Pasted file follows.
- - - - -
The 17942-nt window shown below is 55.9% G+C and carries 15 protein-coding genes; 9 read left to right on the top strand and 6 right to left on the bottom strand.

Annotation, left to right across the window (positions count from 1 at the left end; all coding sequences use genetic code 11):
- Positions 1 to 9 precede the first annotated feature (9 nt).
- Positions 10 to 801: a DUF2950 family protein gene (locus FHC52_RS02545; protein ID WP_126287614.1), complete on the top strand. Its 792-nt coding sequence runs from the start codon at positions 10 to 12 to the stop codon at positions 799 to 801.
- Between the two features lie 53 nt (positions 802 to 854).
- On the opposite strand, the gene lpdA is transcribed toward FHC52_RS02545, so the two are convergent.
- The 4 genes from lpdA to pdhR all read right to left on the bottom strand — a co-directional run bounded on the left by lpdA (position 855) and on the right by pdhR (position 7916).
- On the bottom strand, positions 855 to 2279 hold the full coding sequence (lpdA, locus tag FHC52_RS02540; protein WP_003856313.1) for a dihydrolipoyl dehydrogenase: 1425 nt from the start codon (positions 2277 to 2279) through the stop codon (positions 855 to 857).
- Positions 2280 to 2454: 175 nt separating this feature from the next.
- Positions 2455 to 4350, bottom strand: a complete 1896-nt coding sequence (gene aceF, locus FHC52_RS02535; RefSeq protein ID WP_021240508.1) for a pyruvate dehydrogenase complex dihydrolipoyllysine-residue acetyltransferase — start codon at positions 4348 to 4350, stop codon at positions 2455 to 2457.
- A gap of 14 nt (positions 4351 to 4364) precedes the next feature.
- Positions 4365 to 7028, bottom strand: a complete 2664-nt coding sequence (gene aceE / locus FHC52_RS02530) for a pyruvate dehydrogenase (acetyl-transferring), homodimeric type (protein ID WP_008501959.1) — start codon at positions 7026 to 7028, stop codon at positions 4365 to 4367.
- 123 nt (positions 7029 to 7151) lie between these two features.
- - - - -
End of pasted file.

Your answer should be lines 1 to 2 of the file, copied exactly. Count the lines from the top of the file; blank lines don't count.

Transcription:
The 17942-nt window shown below is 55.9% G+C and carries 15 protein-coding genes; 9 read left to right on the top strand and 6 right to left on the bottom strand.

Annotation, left to right across the window (positions count from 1 at the left end; all coding sequences use genetic code 11):